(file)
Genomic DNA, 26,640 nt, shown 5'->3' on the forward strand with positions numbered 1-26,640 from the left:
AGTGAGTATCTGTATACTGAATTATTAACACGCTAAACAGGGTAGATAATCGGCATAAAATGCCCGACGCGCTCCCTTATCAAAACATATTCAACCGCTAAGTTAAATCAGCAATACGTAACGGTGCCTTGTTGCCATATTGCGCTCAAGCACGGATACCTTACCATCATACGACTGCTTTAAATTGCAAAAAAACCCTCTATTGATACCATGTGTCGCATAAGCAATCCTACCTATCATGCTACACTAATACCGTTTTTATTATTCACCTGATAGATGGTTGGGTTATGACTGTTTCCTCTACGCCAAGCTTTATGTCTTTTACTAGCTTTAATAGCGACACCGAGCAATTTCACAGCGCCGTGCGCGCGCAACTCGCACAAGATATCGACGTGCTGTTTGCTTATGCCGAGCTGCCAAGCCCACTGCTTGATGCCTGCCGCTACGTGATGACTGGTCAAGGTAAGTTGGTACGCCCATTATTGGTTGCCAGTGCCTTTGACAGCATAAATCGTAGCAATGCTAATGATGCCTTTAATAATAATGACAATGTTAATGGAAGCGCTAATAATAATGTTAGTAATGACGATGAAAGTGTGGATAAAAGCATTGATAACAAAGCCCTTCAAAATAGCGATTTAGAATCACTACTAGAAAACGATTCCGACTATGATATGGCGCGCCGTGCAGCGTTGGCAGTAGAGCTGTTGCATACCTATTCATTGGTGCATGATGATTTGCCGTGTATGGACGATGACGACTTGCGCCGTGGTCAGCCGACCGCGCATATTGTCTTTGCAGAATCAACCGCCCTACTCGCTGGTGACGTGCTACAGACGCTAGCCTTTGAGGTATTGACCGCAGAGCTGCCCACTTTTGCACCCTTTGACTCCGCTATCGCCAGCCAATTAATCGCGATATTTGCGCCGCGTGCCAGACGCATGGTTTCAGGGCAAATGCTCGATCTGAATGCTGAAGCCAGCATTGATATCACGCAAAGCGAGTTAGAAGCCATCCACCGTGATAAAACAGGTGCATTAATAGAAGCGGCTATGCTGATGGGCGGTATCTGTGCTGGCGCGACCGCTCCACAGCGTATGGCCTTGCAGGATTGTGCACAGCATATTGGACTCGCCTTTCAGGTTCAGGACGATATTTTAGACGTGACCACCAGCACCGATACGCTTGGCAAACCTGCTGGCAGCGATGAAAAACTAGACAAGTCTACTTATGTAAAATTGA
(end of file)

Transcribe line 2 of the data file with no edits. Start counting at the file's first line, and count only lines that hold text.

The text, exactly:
AGTGAGTATCTGTATACTGAATTATTAACACGCTAAACAGGGTAGATAATCGGCATAAAATGCCCGACGCGCTCCCTTATCAAAACATATTCAACCGCTAAGTTAAATCAGCAATACGTAACGGTGCCTTGTTGCCATATTGCGCTCAAGCACGGATACCTTACCATCATACGACTGCTTTAAATTGCAAAAAAACCCTCTATTGATACCATGTGTCGCATAAGCAATCCTACCTATCATGCTACACTAATACCGTTTTTATTATTCACCTGATAGATGGTTGGGTTATGACTGTTTCCTCTACGCCAAGCTTTATGTCTTTTACTAGCTTTAATAGCGACACCGAGCAATTTCACAGCGCCGTGCGCGCGCAACTCGCACAAGATATCGACGTGCTGTTTGCTTATGCCGAGCTGCCAAGCCCACTGCTTGATGCCTGCCGCTACGTGATGACTGGTCAAGGTAAGTTGGTACGCCCATTATTGGTTGCCAGTGCCTTTGACAGCATAAATCGTAGCAATGCTAATGATGCCTTTAATAATAATGACAATGTTAATGGAAGCGCTAATAATAATGTTAGTAATGACGATGAAAGTGTGGATAAAAGCATTGATAACAAAGCCCTTCAAAATAGCGATTTAGAATCACTACTAGAAAACGATTCCGACTATGATATGGCGCGCCGTGCAGCGTTGGCAGTAGAGCTGTTGCATACCTATTCATTGGTGCATGATGATTTGCCGTGTATGGACGATGACGACTTGCGCCGTGGTCAGCCGACCGCGCATATTGTCTTTGCAGAATCAACCGCCCTACTCGCTGGTGACGTGCTACAGACGCTAGCCTTTGAGGTATTGACCGCAGAGCTGCCCACTTTTGCACCCTTTGACTCCGCTATCGCCAGCCAATTAATCGCGATATTTGCGCCGCGTGCCAGACGCATGGTTTCAGGGCAAATGCTCGATCTGAATGCTGAAGCCAGCATTGATATCACGCAAAGCGAGTTAGAAGCCATCCACCGTGATAAAACAGGTGCATTAATAGAAGCGGCTATGCTGATGGGCGGTATCTGTGCTGGCGCGACCGCTCCACAGCGTATGGCCTTGCAGGATTGTGCACAGCATATTGGACTCGCCTTTCAGGTTCAGGACGATATTTTAGACGTGACCACCAGCACCGATACGCTTGGCAAACCTGCTGGCAGCGATGAAAAACTAGACAAGTCTACTTATGTAAAATTGA